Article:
The jagged, raw edges of the Alps have called to my mountain heart for years. Moving to London in March of 2017, I knew I had to make a trip to Chamonix before the snow melted. My addiction to French culture, food, and language made the trip higher on my list.
I’m definitely new to backcountry skiing, especially if you look at the residents living near and around Chamonix, and wanted to ski tour away from the ski resorts during my visit. It might have been cliché to choose the Vallée Blanche, but it was my first introduction to the local ski culture.
As a tourist, it can be hard to plan outdoor adventures, know the snowpack, and have confidence to navigate glaciers. With little ski experience in Europe, a mutual friend recommended IFMGA/UIAGM certified guide, Caroline Ware George, to ski the famous off-piste (or not groomed) the Vallée Blanche. Caroline is a guide for Into the Mountains and is a local who recommended an alternate to the normal Vallée Blanche route, we were sold.
Top of Aiguille du Midi to bottom of SkyWay Monte Bianco
- Distance: Approx. 5 miles (8 kilometers)
- Ascent: 1054 feet (321 meters)
- Descent: 6258 feet (1907 meters)
Top of SkyWay Monte Bianco to bottom of Mer de Glace
- Distance: Approx. 6.5 miles (10 kilometers)
- Descent: 5167 feet (1574 meters)
Alternate Vallée Blanche route description
Step 1: Ride the Aiguille du Midi cable car.
Andy and I met Caroline at the bottom of the Aiguille du Midi cable cars. She made a reservation for a place in line to ride. The cable car can get busy and the queues can be long if you don’t have a reservation.
Packed into the cable car with other skiers, we rode through the mid station and eventually made it to the top. After using the toilets at the top, it was time to put on harnesses, crampons, and attach skis to our packs for the short walk down to the snowfield.
Pro tip: Don’t plan on exploring the Aiguille du Midi station if you opt for a guided tour. It takes time to really experience the venue and location. Since we bought the unlimited pass, we were able to go up the day before to orient ourselves and save time.
Step 2: Descent to snowfield.
Photo by Caroline Ware George
From the Aiguille du Midi, exit via the ice tunnel to gain access to the Arête de l’Aiguille du Midi. The ice tunnel forms from moisture and freezes during the winter’s cold temperatures. With packs in our hands to keep the ski tips from scraping the ice, we exited the tunnel to begin the walk down the steep, direct line to the snowfield to avoid the crowded and more gradual path.
Photo by Caroline Ware George
Step 3: Transition to ski mode.
It’s time to ski! We removed the spiked crampons from our boots and took skis off our packs as we got ready to make a ski traverse downhill before we’d be transitioning to uphill travel (or skin) mode.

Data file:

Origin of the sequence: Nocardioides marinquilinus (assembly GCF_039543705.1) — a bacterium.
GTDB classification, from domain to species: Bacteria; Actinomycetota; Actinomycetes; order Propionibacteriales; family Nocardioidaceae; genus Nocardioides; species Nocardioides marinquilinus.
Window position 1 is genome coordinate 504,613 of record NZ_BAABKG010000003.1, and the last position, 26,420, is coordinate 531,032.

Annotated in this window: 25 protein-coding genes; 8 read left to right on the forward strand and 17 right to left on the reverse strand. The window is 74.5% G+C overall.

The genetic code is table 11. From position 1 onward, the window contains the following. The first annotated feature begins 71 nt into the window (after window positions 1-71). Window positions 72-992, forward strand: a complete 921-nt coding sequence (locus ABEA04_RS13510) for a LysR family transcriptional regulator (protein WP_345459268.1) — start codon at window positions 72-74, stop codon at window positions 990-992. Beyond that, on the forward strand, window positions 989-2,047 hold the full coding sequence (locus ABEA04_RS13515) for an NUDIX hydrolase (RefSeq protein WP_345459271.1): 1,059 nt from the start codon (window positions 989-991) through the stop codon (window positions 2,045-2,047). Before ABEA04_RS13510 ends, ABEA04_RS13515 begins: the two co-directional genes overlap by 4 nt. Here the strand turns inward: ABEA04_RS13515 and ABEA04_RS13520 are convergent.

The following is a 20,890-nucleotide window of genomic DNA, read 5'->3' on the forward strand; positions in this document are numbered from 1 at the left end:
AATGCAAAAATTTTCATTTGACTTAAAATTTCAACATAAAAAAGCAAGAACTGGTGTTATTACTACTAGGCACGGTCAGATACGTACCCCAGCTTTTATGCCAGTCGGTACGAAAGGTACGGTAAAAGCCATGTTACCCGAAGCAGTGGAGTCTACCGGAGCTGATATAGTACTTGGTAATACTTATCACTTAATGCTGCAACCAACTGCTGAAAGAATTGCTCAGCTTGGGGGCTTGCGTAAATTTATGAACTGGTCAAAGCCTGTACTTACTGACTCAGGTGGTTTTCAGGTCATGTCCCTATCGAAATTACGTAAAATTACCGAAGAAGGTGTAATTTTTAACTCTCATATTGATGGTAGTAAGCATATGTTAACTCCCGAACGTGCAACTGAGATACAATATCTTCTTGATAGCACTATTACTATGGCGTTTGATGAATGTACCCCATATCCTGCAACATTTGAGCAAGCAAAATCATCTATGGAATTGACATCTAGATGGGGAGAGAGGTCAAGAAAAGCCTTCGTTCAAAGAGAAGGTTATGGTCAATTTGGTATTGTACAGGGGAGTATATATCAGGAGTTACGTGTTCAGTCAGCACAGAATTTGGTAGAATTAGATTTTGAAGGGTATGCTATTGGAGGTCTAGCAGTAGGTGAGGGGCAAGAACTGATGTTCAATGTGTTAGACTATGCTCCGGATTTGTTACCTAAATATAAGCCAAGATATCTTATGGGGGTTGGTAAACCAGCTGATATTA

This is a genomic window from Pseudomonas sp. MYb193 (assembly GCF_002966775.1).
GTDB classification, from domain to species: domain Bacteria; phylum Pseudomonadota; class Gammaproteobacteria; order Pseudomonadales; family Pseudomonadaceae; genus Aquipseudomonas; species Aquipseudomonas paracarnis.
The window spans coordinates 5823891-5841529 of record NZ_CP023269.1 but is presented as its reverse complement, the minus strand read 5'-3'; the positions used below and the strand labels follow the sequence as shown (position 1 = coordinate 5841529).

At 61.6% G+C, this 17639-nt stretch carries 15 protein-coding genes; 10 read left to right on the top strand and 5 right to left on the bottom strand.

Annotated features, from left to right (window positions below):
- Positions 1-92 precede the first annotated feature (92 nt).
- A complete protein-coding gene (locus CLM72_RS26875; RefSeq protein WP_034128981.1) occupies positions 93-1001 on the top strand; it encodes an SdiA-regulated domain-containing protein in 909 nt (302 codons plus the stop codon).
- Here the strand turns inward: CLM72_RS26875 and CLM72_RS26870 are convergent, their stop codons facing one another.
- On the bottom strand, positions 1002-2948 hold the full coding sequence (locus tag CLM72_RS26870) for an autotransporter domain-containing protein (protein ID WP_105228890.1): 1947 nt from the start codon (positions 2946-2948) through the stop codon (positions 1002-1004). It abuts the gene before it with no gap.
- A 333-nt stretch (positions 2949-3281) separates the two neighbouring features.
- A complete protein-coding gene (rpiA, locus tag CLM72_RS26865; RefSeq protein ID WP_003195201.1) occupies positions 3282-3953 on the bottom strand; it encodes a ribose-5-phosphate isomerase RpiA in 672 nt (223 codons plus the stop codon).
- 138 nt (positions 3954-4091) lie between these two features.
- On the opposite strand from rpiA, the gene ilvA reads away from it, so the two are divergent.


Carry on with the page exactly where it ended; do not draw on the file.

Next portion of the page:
Step 4: Transition to tour and skin to Italy.
Photo by Caroline Ware George
Passing the massive vertical rock faces of the Alps, the skins on the bottom of our skis gain upward traction on the snow. From here, we’d climb up to the France/Italy border. Other groups played on the untracked snow around the area making me excited for my ski turns. The weather was a perfect spring day and the snow was softening up with warm temperatures.
Step 5: Access to Toula Glacier.
As the route met the Italian border, we arrived at metal stairs. After stepping out of skis and carrying them, it was time to enter Italy-no border patrol here. The stairs became a bottleneck to the route, so we waited in line and strapped our skis onto our packs to downclimb the last section on a ladder to the glacier where other groups were putting on their skis to descend the Toula Glacier.
Step 6: Ski Toula Glacier.
Being able to see the SkyWay Monte Bianco from the top, it was an easy navigation path to the base of the cable car. The SkyWay Monte Bianco is a unique gondola of sorts and was in a scene from “Kingsman: The Golden Circle.”
The spring conditions had me smiling ear-to-ear and yipping down the slopes as my quad burned from lack of skiing the past month.
Step 7: Ride SkyWay Monte Bianco cable car.
Discounted tickets can be purchased in advance if you bring a printed confirmation of the Mont Blanc Unlimited pass. As other guided groups also joined us at the cable car, the lift situation was a bit confusing but was sorted out in the end with patience. Here’s where a guide that speaks five languages comes in handy.
Everyone gets the same view while riding the SkyWay cable car as it slowly spins around throughout the ride. The snow covered mountains and sharp exposed rock was perfect scenery for its location.